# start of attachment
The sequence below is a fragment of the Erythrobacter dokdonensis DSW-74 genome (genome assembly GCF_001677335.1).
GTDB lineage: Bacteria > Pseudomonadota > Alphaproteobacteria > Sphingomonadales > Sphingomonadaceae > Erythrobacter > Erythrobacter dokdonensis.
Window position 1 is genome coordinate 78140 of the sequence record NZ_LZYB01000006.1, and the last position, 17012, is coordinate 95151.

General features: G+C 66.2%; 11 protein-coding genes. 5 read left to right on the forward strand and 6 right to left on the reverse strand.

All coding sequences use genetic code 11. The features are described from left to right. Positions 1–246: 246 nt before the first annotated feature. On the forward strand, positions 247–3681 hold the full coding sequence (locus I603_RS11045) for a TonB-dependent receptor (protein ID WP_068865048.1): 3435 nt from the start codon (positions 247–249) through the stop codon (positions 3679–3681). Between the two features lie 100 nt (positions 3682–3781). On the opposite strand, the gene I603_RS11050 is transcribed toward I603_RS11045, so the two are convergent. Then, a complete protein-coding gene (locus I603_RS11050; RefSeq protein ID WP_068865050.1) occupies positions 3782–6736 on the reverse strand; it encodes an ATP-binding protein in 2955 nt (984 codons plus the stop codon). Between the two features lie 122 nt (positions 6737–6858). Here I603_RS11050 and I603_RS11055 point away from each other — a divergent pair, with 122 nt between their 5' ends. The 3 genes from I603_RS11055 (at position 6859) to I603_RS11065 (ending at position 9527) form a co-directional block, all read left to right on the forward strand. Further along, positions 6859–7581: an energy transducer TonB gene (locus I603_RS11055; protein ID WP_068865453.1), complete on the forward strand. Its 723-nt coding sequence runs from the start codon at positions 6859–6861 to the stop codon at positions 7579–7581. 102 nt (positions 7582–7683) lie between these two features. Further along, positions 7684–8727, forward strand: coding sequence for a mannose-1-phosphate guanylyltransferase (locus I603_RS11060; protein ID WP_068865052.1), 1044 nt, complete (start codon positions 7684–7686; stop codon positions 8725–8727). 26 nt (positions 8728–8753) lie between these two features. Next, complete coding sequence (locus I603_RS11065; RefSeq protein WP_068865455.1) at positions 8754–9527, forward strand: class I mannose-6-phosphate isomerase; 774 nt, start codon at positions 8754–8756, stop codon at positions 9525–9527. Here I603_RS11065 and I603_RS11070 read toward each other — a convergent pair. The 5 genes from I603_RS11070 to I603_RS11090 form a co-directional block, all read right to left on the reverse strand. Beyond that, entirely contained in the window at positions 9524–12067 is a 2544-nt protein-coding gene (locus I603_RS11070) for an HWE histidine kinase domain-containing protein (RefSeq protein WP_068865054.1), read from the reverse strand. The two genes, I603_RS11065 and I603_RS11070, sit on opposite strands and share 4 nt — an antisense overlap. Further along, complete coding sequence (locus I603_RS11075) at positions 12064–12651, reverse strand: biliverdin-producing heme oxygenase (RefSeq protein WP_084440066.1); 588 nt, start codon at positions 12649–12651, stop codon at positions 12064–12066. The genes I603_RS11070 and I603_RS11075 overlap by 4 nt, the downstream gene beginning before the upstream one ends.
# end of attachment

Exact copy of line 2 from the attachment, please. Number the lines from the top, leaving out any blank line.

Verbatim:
GTDB lineage: Bacteria > Pseudomonadota > Alphaproteobacteria > Sphingomonadales > Sphingomonadaceae > Erythrobacter > Erythrobacter dokdonensis.